It’s not clear whether gas stoves are a significant likely cause of health problems, because households have many other potential sources of indoor pollution too. Many homes use gas heaters, which generate similar emissions to stoves, and there are multiple sources of formaldehyde other than natural gas combustion (such as furniture, adhesives and carpets).
Untangling the health effects of gas stoves is therefore very complex. Because nitrogen dioxide and PM2.5 particles have a marked effect on breathing, a substantial amount of research has been directed to asthma.
The effects on gas stoves of adult asthma isn’t clear. A large study using the US Third National Health and Nutrition Examination Survey found no association between gas stove use and respiratory problems. A review of 45 epidemiological studies showed no consistent effect of gas stove use on respiratory health in adults.
But there is stronger evidence of effects on child health. One population study in the Netherlands showed gas cooking was correlated with increased risk of asthma in children. This study used meta-analysis, a statistical analysis that combines the results of multiple scientific studies to improve the detection of associations. The authors concluded:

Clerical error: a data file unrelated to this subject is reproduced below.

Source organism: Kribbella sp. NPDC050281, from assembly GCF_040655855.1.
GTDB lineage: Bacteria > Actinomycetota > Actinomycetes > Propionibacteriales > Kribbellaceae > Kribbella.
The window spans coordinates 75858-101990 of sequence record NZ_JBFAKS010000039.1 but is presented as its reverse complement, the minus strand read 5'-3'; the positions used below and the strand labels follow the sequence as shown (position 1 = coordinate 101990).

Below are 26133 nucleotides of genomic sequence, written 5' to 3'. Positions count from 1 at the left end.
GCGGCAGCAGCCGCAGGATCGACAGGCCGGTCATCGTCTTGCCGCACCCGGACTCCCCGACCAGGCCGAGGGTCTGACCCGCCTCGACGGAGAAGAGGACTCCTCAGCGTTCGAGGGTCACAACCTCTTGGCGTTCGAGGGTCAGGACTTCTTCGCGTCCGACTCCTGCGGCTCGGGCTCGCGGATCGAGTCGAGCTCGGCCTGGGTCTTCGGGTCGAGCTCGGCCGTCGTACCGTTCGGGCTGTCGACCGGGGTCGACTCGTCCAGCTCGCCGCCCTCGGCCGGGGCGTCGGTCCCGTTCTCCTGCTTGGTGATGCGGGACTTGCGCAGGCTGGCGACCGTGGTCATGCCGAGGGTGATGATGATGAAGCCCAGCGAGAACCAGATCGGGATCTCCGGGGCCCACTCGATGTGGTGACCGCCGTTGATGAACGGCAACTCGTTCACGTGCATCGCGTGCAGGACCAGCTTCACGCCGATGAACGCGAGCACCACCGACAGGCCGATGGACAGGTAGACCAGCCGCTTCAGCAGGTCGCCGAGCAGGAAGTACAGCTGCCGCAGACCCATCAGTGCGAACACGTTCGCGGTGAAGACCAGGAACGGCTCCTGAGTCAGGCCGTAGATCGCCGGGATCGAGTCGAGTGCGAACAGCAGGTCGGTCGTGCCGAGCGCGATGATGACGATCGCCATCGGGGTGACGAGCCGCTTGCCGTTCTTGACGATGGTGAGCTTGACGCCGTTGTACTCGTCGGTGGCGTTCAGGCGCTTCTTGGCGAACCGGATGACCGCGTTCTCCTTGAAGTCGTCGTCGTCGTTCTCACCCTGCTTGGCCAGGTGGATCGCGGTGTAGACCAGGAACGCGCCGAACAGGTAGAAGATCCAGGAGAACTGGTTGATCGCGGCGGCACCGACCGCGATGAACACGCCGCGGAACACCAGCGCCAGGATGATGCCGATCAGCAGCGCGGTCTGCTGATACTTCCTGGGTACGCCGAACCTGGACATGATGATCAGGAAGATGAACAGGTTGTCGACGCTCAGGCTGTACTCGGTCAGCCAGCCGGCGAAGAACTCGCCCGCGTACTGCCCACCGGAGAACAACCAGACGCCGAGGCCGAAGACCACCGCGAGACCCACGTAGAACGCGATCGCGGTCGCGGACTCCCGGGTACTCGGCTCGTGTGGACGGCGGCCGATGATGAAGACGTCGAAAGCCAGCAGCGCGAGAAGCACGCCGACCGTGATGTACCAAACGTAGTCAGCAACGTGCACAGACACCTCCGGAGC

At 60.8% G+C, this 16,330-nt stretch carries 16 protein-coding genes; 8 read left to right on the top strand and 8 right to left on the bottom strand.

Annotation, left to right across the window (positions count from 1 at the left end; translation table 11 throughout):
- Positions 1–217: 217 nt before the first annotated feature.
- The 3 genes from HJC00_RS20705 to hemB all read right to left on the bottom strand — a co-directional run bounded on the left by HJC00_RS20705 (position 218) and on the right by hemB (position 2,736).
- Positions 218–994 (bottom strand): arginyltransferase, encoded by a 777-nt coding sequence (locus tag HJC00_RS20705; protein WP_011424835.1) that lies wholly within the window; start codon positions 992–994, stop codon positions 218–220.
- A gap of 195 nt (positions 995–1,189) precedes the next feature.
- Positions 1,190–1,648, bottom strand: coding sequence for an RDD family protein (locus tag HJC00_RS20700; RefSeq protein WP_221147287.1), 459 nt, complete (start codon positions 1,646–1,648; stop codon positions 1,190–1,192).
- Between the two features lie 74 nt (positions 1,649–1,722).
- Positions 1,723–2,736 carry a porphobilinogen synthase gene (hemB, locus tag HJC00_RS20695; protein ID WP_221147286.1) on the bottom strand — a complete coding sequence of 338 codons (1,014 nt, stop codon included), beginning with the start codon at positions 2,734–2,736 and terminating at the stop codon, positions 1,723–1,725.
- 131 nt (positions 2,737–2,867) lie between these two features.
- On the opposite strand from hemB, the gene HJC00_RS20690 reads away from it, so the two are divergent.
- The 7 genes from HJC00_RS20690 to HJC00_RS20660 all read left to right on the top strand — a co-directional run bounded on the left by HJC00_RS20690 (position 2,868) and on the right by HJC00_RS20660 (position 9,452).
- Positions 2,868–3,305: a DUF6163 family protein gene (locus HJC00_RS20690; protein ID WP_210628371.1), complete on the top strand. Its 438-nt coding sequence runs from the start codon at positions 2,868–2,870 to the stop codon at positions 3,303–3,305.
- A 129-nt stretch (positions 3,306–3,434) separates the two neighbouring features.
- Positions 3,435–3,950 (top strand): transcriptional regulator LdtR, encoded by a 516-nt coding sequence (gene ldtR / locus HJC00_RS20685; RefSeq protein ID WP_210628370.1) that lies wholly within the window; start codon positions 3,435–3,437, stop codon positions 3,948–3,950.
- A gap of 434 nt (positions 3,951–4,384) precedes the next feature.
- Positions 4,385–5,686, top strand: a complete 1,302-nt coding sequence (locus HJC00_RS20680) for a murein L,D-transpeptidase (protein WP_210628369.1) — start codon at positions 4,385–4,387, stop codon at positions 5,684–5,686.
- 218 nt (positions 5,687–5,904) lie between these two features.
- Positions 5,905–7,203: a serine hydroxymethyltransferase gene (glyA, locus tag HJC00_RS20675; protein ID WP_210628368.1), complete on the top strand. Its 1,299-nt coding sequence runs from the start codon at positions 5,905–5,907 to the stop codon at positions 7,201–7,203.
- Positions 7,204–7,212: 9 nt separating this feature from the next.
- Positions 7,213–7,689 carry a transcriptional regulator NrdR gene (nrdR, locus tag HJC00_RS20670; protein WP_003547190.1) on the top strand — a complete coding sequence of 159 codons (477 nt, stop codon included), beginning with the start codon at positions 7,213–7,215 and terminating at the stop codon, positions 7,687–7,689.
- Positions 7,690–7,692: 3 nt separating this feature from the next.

A US study showed gas cookers increase the amount of nitrogen dioxide inside the home and increased the use of night-time inhalers by children with asthma. But paradoxically there was no increase in asthma symptoms.
A 1980s study of children in six US cities found a strong association with smoking in the home and respiratory issues, but no such association with gas stove use.
But an Australian study in the Latrobe valley of 80 households with children between 7 and 14 years old showed an association between gas stove use and asthma. Children from households with gas stoves were around twice as likely to be diagnosed with asthma as children from households without gas stoves. However, this study couldn’t show whether gas stove use caused asthma. The authors suggested the nitrogen dioxide exposure may increase sensitivity to allergens.